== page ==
GOSPEL QUARTET TRADITION OF JEFFERSON COUNTY
​​Introduction

As the smokestacks rose into the sky and Jones Valley became a vast industrial corridor, the future Jefferson County transformed into a series of landscapes to include mines, mills, towns, cities, transportation routes, neighborhoods, and commercial districts all linked to the rapidly growing empire of iron and steel. Within these landscapes were communities developed by people who moved to the area and brought with them, their traditions, skills, knowledge, aspirations, beliefs, and values.

Musical traditions that took root in these communities evolved, merging both past and present forms to become something unique to the heritage of Jefferson County. In churches, schools, community centers, dance halls, homes, and parks, music abounded and a variety of genres flourished in African American neighborhoods, established during the era of segregation. One of those traditions is that of the black gospel quartet. From its foundation in Jefferson County, this a cappella style of singing grew to have a national and international reputation and profound influence on American music and culture.

Many folklorists, researchers, scholars, and filmmakers, drawn to the black gospel quartet tradition, have made contributions to the study, documentation, and preservation of this art form. The products of this research provide educational tools to inform current and future generations about the legacy and culture of quartet singing and you will find links to some of this information on the "Research" page. 

The singers themselves have maintained this tradition through a community-based system of teaching and training and by hosting reunion and anniversary events every year. Please visit the "Calendar" for the current schedule.


DOT AND THE SILVER VOICES

Dot and the Silver Voices are a Birmingham-based quartet made up of women raised in different parts of Alabama who began their joint work in 1968.  They meet at Bethel Baptist Church, Pratt City, where Rev. Smith is the pastor.  Lead singer, Dorothy Henderson harmonizes with members Maxine Howard, Emma Lucas, and Pearl Smith.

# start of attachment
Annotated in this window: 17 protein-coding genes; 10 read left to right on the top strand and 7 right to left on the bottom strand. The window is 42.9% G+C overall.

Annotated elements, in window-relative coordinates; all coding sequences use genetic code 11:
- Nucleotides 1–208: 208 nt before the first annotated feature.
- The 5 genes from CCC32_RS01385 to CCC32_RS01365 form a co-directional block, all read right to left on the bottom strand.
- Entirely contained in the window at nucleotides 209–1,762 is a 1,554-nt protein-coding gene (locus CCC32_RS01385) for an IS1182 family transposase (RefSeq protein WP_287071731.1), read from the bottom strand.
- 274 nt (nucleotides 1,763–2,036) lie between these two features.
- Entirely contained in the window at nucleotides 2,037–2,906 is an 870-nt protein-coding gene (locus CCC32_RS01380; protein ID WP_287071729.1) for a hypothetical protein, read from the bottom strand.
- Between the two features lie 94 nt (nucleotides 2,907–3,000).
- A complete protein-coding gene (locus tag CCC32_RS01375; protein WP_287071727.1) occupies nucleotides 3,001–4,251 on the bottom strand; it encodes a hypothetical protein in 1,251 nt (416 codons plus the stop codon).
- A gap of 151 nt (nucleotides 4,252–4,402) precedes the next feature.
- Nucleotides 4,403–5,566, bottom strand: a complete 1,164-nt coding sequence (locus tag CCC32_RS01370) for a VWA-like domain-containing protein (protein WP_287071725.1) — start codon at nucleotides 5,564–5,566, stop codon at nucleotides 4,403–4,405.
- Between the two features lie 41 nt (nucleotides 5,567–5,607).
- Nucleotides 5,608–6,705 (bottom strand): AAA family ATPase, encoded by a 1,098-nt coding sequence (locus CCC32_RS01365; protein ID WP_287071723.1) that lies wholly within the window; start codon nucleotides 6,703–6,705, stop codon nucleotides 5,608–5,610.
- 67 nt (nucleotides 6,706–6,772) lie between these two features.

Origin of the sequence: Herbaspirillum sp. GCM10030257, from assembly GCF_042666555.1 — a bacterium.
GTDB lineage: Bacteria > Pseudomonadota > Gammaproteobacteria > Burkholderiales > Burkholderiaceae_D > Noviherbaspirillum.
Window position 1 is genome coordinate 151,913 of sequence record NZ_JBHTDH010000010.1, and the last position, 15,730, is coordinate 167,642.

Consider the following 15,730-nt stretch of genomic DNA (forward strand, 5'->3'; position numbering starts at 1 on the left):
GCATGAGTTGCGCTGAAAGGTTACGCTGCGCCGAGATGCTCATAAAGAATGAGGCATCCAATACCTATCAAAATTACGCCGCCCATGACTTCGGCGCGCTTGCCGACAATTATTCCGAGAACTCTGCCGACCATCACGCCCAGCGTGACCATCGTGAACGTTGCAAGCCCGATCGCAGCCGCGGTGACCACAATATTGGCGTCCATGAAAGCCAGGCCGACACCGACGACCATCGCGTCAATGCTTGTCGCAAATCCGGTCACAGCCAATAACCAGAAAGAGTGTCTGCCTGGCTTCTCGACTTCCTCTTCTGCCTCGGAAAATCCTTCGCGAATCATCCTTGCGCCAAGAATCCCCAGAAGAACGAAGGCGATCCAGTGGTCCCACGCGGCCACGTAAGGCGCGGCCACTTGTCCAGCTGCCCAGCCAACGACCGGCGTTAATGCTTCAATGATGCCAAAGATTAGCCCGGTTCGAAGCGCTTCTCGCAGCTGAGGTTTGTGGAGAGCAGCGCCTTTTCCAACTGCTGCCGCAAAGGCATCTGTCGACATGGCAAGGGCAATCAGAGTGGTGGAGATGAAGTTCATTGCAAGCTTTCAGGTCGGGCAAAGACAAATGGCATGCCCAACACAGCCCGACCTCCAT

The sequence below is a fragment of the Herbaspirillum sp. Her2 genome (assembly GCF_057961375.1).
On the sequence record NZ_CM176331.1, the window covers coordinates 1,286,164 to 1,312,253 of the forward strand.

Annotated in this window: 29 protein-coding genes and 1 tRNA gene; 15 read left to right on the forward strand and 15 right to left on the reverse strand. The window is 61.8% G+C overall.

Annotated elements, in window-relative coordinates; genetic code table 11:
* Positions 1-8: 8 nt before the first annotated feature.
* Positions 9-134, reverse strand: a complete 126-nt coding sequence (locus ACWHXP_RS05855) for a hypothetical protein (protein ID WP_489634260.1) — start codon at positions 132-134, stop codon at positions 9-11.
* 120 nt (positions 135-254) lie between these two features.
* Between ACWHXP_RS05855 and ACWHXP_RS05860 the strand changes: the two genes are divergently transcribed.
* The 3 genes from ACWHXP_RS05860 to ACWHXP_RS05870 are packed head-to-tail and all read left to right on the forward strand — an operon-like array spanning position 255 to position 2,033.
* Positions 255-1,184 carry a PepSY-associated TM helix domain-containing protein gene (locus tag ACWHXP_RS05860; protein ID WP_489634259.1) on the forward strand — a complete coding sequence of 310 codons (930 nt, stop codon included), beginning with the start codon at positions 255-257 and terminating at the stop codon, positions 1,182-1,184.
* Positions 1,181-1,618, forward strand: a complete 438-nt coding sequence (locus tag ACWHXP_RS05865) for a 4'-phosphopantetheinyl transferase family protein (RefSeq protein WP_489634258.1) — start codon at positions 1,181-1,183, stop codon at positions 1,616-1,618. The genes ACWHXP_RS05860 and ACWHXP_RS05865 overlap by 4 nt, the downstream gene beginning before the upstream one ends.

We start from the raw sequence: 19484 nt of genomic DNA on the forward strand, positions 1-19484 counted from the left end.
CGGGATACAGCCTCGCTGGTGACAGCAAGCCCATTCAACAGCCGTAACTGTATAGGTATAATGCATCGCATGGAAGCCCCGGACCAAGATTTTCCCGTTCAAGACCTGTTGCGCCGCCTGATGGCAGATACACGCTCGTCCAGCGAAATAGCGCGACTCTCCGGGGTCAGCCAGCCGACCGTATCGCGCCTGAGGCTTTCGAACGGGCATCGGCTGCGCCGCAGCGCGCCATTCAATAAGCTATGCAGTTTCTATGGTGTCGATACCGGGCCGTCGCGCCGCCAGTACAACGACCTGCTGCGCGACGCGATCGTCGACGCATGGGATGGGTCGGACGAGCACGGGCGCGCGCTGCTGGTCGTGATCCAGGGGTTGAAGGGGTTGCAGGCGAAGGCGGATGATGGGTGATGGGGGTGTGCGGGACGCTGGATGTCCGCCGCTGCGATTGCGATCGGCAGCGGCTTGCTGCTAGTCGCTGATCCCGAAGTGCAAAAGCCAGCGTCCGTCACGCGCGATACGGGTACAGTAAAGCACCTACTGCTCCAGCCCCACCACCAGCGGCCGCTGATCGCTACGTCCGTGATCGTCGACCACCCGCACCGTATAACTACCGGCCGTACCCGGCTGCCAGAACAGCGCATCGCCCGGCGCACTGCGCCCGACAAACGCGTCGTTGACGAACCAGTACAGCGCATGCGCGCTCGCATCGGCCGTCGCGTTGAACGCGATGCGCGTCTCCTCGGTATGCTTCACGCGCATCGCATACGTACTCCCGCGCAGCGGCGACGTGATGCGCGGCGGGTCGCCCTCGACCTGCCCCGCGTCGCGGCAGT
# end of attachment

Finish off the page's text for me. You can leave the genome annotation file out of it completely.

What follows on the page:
THE FOUR EAGLES

Organized in 1938 by Reverend J. Wilson, this group will retire in 2017.  From 1938 to 2017, members of the group included singers L.T. Smoot, John Lawrence, Dell Coleman, Elorgia Coleman, Joe Watson, Freeman Farris, Sam Bell, John B. Pettie, Joe Watson, Mack Williams, and Henry BurtonComposed of U.S. Steel employees from Jefferson County, the group is the oldest of this living tradition in Alabama.  They produce some great a cappella music and continue to be dedicated to a very traditional style of singing.


THE PILLARS OF BIRMINGHAM

The Pillars of Birmingham are a quartet made up of singers from other groups, who sang in the 1940s, 50s, and 60s.  Many of these singers had programs on WJLD Radio in Birmingham.  Together since 2005, they’ve performed at many local churches, community events, festivals, Alys Stephens Center, and the Birmingham Jefferson Civic Center.  They are a training group for younger aspiring gospel quartet singers. Members include Henry Burton, Bob Friedman, Rev. Don Solomon, Sam Wilkerson, Vincent Witt, and Norman B Wooding, Jr.  The Pillars are participants in the Alabama State Council on the Arts Folk Arts Apprenticeship program.

THE GOLDEN HUMMINGBIRDS

Led by an original member, Ennis Bragg, this group brings a soft musical background to their vocal presentation.  Back in 1955, the group formed in Birmingham, Alabama and, like many groups, continued to evolve by adding new members as needed. Their current members include Ennis Bragg, Stan Green, Robert Jackson, Bobby Randle, George Spivey, Willie Tate, Charles Tucker, and Rev. Dennis Turk. 

The Golden Hummingbirds and The Pillars (below) have performed at the annual Function at Tuxedo Junction Festival in the Enlsey Community of Birmingham, Alabama.
THE DELTA AIRES

The Delta Aires are all from the Birmingham and Bessemer area.  This well-known group formed in Bessemer, Alabama in 1948.  Members include  Willie Beaver, Green Day, Charlie Dupree, Auguster Maul, Alfred Rutledge, and Henry Powell.  

A member of one of the oldest groups from Jefferson County, Auguster Maul grew up in a family of singers.  Around the year 1950, he moved to Ensley, where he began performing with gospel quartets.  Over the years, he has been a member of the Golden Gates, Friendly Four, Four Eagles, and the Delta Aires.

Doug Seroff interviews Tom Lacy 
of the Sterling Jubilee Singers, 
Bessemer, Alabama, 1980.
Tennessee Coal, Iron, and Railroad, Company, Ensley, Alabama.  Library of Congress.
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